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To be glad this apparent new trend of being a martyr has passed me by?
295

TantrumsAndBalloons · 27/02/2019 06:41

I genuinely don’t know if this is a new thing or I just managed to avoid it but lately I’ve heard, read, etc from so many people who are not allowed any sort of life at all because they have a child.
For example
the woman who doesn’t colour her hair because her natural hair colour is the same as her daughter’s and her daughter might think there’s something wrong with x colour hair

The woman who will never drink orange juice as her son loves it and she wants to make sure that every time he fancies a glass, it’s there

The woman who will not attend a child free family event as it’s mkre important her children know she is always there for them

People who insist that they can’t have, for example, a bar of chocolate when their child isn’t there unless they buy them a bigger bar

All the people who claim they cannot drink a coffee or go for a wee because their child won’t let them

Admittedly my children are older teens/young adults now but I am sure that my entire life didn’t end because they were born. I’m sure I was still a person as well.
When did that become a bad thing?

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Mumbunsandhuns · 27/02/2019 08:17

I really really don’t understand the not eating/drinking certain things one? That’s so weird!

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teyem · 27/02/2019 08:17

Tbf, downcast, the lack of having seen this "mummy martyrdom" to this extreme in action, does go some way to throw doubt on the thread title assertion that it is a trend.

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oohyoudevilyou · 27/02/2019 08:17

I've not come across any of those scenarios. When we turn down invites to child-free weddings, it's simply because we haven't got anyone to look after the kids. Orange juice and chocolate rations are shared or on a first-past-the-post basis (and I am fast!).

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LuckyLou7 · 27/02/2019 08:20

mum used a teddy to piss on

WTF? In what world would that be deemed normal behaviour?

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Bluesheep8 · 27/02/2019 08:21

I've never heard anyone say any of those things. Ever.

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PeggySuehadababy · 27/02/2019 08:22

Plenty of mummy martyrdom. I have heard quite a few times people saying:" I haven't been out for dinner since my DC were born! That's because I know what I was getting into when I decided to have kids"

Or all those cringe worthy facebook posts, how a woman looks before and after kids (the after kids is completely haggard). There's a page called Sanctimommy for those who refuse to believe.

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TantrumsAndBalloons · 27/02/2019 08:29

It may be that I’ve just noticed it and it was always a thing
In the last 3 weeks I’ve heard all of the things in my OP so that’s what made me think maybe this is a new thing 😳

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Tennesseewhiskey · 27/02/2019 08:40

It is common op. You see it on mn, so dont why since mners pretend it doesnt happen.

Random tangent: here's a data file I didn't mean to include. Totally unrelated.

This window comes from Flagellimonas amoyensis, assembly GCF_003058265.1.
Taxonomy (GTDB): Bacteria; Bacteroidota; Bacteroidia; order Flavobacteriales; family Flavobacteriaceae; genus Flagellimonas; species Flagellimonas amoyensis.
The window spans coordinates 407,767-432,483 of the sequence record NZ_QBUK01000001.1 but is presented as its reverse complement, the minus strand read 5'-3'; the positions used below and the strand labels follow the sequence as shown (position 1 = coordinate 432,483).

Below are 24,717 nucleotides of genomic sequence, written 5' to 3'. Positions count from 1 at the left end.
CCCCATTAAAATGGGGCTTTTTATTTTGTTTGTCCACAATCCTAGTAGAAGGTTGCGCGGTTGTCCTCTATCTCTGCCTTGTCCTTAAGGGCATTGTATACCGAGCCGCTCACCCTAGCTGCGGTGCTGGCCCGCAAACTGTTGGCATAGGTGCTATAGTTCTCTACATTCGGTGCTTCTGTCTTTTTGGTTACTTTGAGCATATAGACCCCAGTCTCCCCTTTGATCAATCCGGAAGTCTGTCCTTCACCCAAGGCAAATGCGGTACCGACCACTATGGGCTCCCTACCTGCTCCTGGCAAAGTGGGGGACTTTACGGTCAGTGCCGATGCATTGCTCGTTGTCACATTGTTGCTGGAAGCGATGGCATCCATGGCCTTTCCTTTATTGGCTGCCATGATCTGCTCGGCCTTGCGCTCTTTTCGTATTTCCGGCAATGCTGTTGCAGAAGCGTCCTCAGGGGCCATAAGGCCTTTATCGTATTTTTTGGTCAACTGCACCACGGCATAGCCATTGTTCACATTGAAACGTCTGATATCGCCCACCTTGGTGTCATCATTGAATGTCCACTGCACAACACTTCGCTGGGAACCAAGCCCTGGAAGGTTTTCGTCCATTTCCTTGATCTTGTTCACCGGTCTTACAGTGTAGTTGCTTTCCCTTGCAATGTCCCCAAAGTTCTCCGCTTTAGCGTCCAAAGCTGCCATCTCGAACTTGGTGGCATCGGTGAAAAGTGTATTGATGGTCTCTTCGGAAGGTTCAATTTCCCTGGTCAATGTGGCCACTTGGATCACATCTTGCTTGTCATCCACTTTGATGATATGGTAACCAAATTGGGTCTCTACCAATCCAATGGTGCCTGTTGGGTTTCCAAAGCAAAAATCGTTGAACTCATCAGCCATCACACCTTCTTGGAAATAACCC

I have had a friend who wont go out if her 2 kids tell her not to. Suffice to say many people lost contact with her because she would let people down at the last minute all the time.

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EveryYouEveryMe · 27/02/2019 08:41

I remember we had ice cream in the freezer. Friend of mine came over and we finished the very small amount off.

DC came home, asked where it was. I told DC I ate it with a friend and would buy more . DC was angry it was gone. Expecting that it was all theirs even though it wasn't!

I had a lot of people call me mean for eating ice cream even though I had added Ice cream to the shopping list and was buying more the following day. It wasn't DCs ice cream.

I just couldn't believe the responses from people that I was some kind of heathen for having an ice cream.

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MadAboutWands · 27/02/2019 08:41

Tantrum I think it’s get worse tbh.
Yes there has always been people like this but....

In fairness too, some of things you mentioned I think we probably all have done to some extend. (But not to the extend you are mentioning- that is crazy!)
Eg buying a cake for a child when you are buying for yourself. But it’s a treat, a one off and it doesn’t have to be better than yours (what’s the point anyway? Surely the choice should be what you and the child enjoy rather than being ‘better’)
Or keeping some foods especially for a child (but again maybe not to the extend you are describing!).

What you are describing is also very strongly related to another recent thread about ALWAYS putting your dcs before you (and any other adult in the house). Many people would are with that and wouod agree on stupid thing in that ground. I prefer the idea that a child NEEDS not wants come first. But a child wants come AFTER a parent’s need.

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Tennesseewhiskey · 27/02/2019 08:42

I dont think a new trend. My mum is in her 60s and did shit like this. We bloody wanted her to go out.

I dont speak to her anymore because she is a general martyr and likes everyone to think she is so badly done to.

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Prusik · 27/02/2019 08:46

Tbf, I often don't eat or drink things so that they are available for my children. Including orange juice. That remains in the fridge for my son - it's expensive for me and he needs to take his iron supplements with it. I don't tell anyone about it though as it's embarrassing to not be able to afford orange juice

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Thesearmsofmine · 27/02/2019 08:47

I think there have always been martyrs in every generation.

Some of things in your list are probably have reasons behind them like not being able to go to a no child wedding because you can’t get a babysitter or perhaps the baby isn’t sleeping through or needs bf and won’t take a bottle.

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Tennesseewhiskey · 27/02/2019 08:49

Prusik you are missing the point. There is a reason you dont drink it